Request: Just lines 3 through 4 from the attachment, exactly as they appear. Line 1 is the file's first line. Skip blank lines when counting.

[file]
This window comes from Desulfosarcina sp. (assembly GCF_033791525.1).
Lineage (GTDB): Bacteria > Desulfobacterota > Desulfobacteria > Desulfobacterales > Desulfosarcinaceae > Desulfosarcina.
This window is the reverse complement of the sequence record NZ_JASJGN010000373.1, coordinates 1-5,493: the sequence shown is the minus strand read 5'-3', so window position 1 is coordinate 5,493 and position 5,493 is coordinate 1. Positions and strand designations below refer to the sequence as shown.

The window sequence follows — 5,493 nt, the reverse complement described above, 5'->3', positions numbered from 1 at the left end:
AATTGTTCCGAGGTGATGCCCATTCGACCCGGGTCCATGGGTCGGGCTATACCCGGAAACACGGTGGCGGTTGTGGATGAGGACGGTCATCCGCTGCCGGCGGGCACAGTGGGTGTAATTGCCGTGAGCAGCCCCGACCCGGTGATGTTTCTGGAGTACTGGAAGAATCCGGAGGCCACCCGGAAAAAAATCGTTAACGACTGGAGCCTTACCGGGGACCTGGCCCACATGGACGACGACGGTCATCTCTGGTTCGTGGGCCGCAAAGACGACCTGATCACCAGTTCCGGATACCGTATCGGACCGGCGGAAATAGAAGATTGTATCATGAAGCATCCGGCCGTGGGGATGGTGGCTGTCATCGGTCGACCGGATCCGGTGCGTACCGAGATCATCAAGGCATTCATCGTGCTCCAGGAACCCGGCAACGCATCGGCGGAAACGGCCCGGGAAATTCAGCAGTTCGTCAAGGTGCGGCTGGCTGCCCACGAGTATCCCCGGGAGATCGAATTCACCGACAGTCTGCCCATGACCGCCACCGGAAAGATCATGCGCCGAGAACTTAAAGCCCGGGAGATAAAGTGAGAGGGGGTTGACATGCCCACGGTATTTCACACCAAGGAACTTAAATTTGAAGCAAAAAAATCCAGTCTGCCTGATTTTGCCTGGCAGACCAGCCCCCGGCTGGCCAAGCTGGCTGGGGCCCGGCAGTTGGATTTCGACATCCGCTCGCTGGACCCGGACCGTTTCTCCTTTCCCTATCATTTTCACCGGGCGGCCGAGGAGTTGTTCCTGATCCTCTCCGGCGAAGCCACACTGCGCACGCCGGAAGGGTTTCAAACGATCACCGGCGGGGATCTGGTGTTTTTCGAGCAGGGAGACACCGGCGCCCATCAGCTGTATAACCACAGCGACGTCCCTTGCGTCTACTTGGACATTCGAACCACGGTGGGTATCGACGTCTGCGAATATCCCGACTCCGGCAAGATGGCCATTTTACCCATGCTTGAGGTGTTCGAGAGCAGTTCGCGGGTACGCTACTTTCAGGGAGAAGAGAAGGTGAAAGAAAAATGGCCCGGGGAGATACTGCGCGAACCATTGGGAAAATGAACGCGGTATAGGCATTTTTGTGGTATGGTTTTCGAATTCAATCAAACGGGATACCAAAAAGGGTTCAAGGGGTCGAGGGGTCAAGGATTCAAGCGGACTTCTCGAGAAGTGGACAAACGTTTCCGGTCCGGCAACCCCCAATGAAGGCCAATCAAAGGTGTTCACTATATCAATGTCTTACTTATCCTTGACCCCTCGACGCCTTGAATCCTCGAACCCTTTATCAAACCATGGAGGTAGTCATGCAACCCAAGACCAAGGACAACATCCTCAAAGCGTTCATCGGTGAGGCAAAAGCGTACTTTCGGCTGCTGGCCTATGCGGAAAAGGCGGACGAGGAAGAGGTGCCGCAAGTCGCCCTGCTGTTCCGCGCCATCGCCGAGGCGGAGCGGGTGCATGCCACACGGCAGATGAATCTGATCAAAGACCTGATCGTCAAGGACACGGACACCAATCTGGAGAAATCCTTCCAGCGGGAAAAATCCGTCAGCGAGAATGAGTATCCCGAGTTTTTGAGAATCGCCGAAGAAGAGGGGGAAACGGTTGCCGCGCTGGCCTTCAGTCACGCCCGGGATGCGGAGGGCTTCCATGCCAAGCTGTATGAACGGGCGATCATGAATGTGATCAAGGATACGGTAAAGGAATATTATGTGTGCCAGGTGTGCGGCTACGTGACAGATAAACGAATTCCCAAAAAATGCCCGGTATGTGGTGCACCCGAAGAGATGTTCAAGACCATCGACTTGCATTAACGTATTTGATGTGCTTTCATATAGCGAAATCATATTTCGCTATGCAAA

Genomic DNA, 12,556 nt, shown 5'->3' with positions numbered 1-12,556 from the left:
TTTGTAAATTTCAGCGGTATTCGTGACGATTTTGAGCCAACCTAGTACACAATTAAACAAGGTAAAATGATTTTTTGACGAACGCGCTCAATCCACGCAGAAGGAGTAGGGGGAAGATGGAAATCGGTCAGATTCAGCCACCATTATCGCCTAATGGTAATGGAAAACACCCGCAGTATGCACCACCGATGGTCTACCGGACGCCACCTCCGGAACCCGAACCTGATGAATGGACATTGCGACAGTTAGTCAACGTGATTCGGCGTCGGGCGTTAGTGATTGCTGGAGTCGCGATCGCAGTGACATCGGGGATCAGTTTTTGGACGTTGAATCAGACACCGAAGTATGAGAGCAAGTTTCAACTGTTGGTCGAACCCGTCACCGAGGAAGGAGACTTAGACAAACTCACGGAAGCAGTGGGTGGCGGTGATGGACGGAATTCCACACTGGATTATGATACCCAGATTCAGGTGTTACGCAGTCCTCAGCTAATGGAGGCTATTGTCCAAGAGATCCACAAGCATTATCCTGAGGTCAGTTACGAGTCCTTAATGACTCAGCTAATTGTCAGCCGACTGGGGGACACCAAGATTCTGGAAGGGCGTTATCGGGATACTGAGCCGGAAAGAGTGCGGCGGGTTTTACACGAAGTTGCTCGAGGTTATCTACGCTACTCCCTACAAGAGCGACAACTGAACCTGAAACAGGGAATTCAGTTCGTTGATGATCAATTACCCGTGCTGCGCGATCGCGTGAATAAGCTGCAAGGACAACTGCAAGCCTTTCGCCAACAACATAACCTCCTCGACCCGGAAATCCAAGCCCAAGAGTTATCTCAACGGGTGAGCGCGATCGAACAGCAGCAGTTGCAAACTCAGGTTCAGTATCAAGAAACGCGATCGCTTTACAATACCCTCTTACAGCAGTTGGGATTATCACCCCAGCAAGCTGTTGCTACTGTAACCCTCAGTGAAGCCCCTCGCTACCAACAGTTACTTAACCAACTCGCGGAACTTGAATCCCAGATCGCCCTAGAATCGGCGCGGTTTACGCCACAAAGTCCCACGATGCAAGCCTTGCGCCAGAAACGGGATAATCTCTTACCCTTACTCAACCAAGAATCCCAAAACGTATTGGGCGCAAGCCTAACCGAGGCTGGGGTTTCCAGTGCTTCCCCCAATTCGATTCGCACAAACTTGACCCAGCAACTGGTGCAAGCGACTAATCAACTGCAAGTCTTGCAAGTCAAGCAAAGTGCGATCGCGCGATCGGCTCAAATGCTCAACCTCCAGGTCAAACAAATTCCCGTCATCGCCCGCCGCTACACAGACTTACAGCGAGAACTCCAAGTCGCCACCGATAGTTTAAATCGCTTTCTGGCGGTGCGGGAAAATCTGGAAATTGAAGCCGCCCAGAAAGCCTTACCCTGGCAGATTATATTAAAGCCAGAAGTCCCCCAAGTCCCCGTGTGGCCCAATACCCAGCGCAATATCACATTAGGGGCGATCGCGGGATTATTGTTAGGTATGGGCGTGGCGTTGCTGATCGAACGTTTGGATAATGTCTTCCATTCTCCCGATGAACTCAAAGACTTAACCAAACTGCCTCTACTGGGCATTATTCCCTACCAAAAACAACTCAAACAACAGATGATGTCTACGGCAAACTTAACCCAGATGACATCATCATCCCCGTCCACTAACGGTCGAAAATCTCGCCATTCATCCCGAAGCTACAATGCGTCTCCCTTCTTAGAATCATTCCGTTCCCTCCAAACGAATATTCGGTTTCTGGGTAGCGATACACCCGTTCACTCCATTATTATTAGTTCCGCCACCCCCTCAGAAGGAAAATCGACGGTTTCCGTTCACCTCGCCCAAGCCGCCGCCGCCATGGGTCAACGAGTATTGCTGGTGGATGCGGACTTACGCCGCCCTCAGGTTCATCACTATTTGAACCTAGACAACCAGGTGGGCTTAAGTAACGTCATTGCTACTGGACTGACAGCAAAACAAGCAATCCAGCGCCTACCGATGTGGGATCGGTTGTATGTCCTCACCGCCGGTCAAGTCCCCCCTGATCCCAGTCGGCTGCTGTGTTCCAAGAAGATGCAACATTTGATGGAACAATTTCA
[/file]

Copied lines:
This window is the reverse complement of the sequence record NZ_JASJGN010000373.1, coordinates 1-5,493: the sequence shown is the minus strand read 5'-3', so window position 1 is coordinate 5,493 and position 5,493 is coordinate 1. Positions and strand designations below refer to the sequence as shown.

The window sequence follows — 5,493 nt, the reverse complement described above, 5'->3', positions numbered from 1 at the left end: